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Buffalo Mine-Protected Clearance Vehicle (MPCV)

For information on how to build a Buffalo, see the January issue of FineScale Modeler.
By Mark Hembree
buffalo mine-protected clearance vehicle
Two U.S. Army Buffaloes stand ready to roll from Camp Liberty in Baghdad.
In the January FineScale Modeler, James Wechsler tells us how to build a Buffalo. The following article and images are exclusive to FineScale.com.

In the wars in Iraq and Afghanistan, roadside bombings with "improvised explosive devices" (IEDs) have been the single greatest threat to coalition soldiers, accounting for more than half of the casualties in Afghanistan.

At first, Americans could do little more than desperately bolster the equipment on hand. Although add-on armor doubled the weight of the Humvee, soldiers patrolling in them - and heavier vehicles as well - were still in grave peril.

As tactics turned to detecting and disabling IEDs, specialized vehicles were brought to bear. A South African design, the Casspir, featuring steel wheels and a V-shaped hull to deflect the force of road-embedded explosives, is the inspiration for the Buffalo MPCV.

The six-wheeled, 13'-tall, 23-ton Buffalo is the heftiest of a family of MRAP (mine-resistant ambush-protected) MPCVs built by Force Protection, Inc. based in South Carolina. Aside from its size, the Buffalo is easily distinguished by the iron-clawed, 30-foot hydraulic arm its crew can manipulate from within the protective hull to root out land mines and IEDs from their hiding places while overseeing the operation on a video monitor and through 5"-thick ballistic glass. In current convoys and patrols the Buffalo is never far from the front, clearing the way.

Although demand far outstripped supply when the Buffalo first entered action in 2003, by June 2008 Force Protection had delivered its 200th Buffalo to the American military. Additionally, Canada and other coalition nations are ordering Buffaloes for their own forces.
buffalo mine-protected clearance vehicle
In friendlier surroundings, a Buffalo moves across the desert during an IED clearance exercise at the U.S. Army's National Training Center, Fort Irwin, Calif.
buffalo mine-protected clearance vehicle
The best view of a suspicious roadside object is from inside the heavily armored Buffalo, through 5"-thick ballistic glass.
buffalo mine-protected clearance vehicle
Another MRAP, a U.S. Air Force MaxxPro truck made by International, leads a convoy out of Camp Stryker near Baghdad International Airport on its way to train Iraqi police.
buffalo mine-protected clearance vehicle
A Force Protection stablemate of the Buffalo, the 4-wheeled Cougar MRAP demonstrates its off-road capabilities at Camp Taqaddum in Anbar province, Iraq. The Cougar's mobility makes it a good teammate for the Buffalo in route-clearance operations.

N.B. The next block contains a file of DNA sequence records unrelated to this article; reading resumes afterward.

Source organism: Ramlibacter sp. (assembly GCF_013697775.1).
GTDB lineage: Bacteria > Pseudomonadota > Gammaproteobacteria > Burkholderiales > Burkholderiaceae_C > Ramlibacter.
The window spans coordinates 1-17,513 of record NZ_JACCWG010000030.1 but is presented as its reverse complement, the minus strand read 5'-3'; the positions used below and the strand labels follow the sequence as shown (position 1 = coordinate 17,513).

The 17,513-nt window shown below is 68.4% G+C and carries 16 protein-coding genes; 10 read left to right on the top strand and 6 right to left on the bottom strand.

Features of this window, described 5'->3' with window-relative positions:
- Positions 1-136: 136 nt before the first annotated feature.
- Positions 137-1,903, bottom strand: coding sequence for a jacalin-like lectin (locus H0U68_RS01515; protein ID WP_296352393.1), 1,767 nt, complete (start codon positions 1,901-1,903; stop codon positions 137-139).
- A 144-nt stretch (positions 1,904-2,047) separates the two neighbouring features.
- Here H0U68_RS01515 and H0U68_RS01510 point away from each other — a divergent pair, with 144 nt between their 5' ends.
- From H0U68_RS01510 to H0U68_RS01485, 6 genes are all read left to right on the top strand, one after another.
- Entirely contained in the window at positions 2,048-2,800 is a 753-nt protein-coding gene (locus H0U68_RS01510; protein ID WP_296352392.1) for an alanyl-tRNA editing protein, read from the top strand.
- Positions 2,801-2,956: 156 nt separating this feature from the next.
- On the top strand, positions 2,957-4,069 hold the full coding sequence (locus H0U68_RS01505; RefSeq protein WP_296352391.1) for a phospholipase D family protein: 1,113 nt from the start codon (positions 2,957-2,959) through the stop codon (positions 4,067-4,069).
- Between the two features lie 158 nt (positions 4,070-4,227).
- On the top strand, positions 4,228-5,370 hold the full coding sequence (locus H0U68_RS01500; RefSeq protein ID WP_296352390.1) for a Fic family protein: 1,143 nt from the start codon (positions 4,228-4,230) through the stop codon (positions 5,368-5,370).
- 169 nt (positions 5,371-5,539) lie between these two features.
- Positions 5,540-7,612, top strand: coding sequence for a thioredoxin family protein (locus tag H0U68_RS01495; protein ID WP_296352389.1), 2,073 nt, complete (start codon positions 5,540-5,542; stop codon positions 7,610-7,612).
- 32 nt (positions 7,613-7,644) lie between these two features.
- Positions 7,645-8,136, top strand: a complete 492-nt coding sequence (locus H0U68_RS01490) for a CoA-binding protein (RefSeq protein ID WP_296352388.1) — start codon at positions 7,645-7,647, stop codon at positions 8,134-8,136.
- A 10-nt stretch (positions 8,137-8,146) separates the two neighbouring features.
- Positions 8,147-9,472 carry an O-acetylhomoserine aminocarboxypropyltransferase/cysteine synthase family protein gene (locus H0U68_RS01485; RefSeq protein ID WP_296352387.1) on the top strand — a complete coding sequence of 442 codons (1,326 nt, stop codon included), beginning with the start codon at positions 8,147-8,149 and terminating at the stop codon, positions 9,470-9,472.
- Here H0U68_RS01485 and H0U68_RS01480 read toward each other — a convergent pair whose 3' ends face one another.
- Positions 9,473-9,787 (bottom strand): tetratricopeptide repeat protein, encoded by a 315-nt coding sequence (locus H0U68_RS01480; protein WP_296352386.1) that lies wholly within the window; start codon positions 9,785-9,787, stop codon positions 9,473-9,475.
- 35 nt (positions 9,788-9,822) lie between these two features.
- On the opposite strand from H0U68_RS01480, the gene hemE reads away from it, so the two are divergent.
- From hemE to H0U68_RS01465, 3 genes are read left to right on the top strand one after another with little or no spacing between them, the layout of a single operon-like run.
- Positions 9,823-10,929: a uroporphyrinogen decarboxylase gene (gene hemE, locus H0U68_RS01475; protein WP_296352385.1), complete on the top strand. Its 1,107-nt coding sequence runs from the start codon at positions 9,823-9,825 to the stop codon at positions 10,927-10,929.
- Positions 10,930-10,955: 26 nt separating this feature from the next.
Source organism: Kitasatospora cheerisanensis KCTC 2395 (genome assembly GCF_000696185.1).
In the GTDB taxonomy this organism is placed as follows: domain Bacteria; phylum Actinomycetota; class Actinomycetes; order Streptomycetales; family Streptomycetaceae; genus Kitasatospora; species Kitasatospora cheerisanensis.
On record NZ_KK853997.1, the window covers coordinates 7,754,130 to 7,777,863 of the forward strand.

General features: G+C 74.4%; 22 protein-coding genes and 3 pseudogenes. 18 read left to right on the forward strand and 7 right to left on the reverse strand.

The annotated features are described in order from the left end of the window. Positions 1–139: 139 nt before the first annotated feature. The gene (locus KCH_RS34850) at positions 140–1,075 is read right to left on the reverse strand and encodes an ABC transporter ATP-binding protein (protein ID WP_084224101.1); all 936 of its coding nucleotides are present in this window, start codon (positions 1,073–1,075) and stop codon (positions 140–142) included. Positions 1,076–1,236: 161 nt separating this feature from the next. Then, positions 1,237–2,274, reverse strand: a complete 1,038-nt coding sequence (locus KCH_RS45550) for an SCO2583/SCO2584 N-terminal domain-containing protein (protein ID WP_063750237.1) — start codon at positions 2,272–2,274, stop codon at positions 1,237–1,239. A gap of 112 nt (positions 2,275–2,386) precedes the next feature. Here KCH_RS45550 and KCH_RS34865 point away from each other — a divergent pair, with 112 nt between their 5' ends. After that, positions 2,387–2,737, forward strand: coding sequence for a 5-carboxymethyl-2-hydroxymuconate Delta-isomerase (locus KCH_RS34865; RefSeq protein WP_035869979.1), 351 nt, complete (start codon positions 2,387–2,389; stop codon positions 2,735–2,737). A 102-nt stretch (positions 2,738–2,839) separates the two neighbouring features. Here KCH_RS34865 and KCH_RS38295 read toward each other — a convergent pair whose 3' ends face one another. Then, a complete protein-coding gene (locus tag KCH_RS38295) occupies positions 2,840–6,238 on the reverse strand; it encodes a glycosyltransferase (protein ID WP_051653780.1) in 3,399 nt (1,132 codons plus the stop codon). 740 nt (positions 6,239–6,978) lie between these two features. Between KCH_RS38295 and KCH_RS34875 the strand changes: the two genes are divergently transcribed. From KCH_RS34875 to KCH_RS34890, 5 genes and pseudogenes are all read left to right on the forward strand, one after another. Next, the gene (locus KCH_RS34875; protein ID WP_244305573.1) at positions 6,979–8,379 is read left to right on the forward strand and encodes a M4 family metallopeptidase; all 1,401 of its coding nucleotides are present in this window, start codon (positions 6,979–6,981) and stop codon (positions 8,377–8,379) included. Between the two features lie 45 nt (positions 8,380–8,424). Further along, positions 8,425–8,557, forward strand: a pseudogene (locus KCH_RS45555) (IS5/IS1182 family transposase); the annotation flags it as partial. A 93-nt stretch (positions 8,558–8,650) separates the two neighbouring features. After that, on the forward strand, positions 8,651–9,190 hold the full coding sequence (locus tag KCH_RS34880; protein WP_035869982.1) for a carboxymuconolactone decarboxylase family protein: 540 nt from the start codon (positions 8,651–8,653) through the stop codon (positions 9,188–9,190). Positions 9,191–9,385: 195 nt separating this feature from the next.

buffalo mine-protected clearance vehicle
With its blast-resistant, V-shaped hull and steel wheels, the South African-designed Casspri was the inspiration for the Buffalo.
buffalo mine-protected clearance vehicle
The Buffalo stands 13' tall, not counting the hydraulic arm and its video camera.
buffalo mine-protected clearance vehicle
A U.S. Marines Buffalo helps out with a little road maintenance, clearing a hole near Lake Habbaniyah, Iraq. As more forces move to Afghanistan, more Buffaloes will follow.
Buffalo Specifications

Engine: Cat C13 12.5 L, 440 hp @1,800 rpm
Torque: 1,483 lb.-ft. @ 1,400 rpm
Speed: Tires rated at 55 mph
Range: 300 miles (85-gallon tank)
Transmission: Cat CX31 6-speed
Transmission case: Cushman 2-speed w/neutral
Front axle: Axletech 30,000 lb. drive/steer axle
Front suspension: 30,000 lb.
Rear axle: Axletech 46,000 lb.
Rear suspension: 23,000 lb. each side
Tires: Michelin 16R20XZL 16,000lb. aluminum rim w/ run-flat
Spare tire: 1 run-flat
Electrical: 24V
Brakes: Air, protected chambers
Armor, glass, mine-protection: Restricted
Hatches: 6 topside (standard)
Door: 1, rear only
Height: 13'
Width: 8' 8 1/2"
Length: 26' 11"
Internal length: 12' 6" behind front seats
Weight: 48,500 lb.
Weight (max. GVWR): 76,000 lb.
Payload: 27,500 lb.
Fording depth: Approx. 40" (unprepared)
Approach angle: 25 degrees
Departure angle: 60 degrees
Ground clearance: 18" front, 25" transmission-case cover, 15" rear
Air transport: C-17

From Force Protection, Inc. April 2009

View the January issue's complete table of contents and watch the issue's video preview.

More January 2010 online:
- Mike Mikolasek's MiG-15
- Building a cutaway N1K2-J Shiden Kai
- DESKTOP WALLPAPER: David Farris' 1/35 scale King Tiger
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